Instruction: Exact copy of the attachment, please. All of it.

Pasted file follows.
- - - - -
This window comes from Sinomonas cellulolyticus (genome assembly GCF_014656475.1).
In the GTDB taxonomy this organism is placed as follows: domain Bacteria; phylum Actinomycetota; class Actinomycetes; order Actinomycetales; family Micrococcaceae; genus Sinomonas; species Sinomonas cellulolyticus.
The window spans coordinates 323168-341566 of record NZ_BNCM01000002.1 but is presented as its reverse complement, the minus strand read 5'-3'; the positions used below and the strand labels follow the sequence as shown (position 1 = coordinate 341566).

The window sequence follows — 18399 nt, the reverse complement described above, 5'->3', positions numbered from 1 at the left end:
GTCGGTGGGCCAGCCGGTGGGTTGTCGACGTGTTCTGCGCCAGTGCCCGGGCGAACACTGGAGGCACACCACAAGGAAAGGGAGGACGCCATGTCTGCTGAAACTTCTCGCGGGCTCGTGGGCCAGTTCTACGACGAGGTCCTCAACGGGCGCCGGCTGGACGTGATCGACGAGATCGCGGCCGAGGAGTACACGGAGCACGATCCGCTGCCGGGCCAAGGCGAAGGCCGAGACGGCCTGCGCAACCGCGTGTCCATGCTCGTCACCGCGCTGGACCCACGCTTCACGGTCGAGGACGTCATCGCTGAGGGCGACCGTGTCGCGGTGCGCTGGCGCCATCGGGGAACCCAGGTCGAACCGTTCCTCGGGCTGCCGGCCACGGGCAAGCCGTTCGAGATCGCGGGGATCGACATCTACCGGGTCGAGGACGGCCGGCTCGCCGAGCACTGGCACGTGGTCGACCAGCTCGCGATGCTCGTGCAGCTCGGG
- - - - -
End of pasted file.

This window comes from Sinomonas cellulolyticus (genome assembly GCF_014656475.1).
In the GTDB taxonomy this organism is placed as follows: domain Bacteria; phylum Actinomycetota; class Actinomycetes; order Actinomycetales; family Micrococcaceae; genus Sinomonas; species Sinomonas cellulolyticus.
The window spans coordinates 323168-341566 of record NZ_BNCM01000002.1 but is presented as its reverse complement, the minus strand read 5'-3'; the positions used below and the strand labels follow the sequence as shown (position 1 = coordinate 341566).

The window sequence follows — 18399 nt, the reverse complement described above, 5'->3', positions numbered from 1 at the left end:
GTCGGTGGGCCAGCCGGTGGGTTGTCGACGTGTTCTGCGCCAGTGCCCGGGCGAACACTGGAGGCACACCACAAGGAAAGGGAGGACGCCATGTCTGCTGAAACTTCTCGCGGGCTCGTGGGCCAGTTCTACGACGAGGTCCTCAACGGGCGCCGGCTGGACGTGATCGACGAGATCGCGGCCGAGGAGTACACGGAGCACGATCCGCTGCCGGGCCAAGGCGAAGGCCGAGACGGCCTGCGCAACCGCGTGTCCATGCTCGTCACCGCGCTGGACCCACGCTTCACGGTCGAGGACGTCATCGCTGAGGGCGACCGTGTCGCGGTGCGCTGGCGCCATCGGGGAACCCAGGTCGAACCGTTCCTCGGGCTGCCGGCCACGGGCAAGCCGTTCGAGATCGCGGGGATCGACATCTACCGGGTCGAGGACGGCCGGCTCGCCGAGCACTGGCACGTGGTCGACCAGCTCGCGATGCTCGTGCAGCTCGGG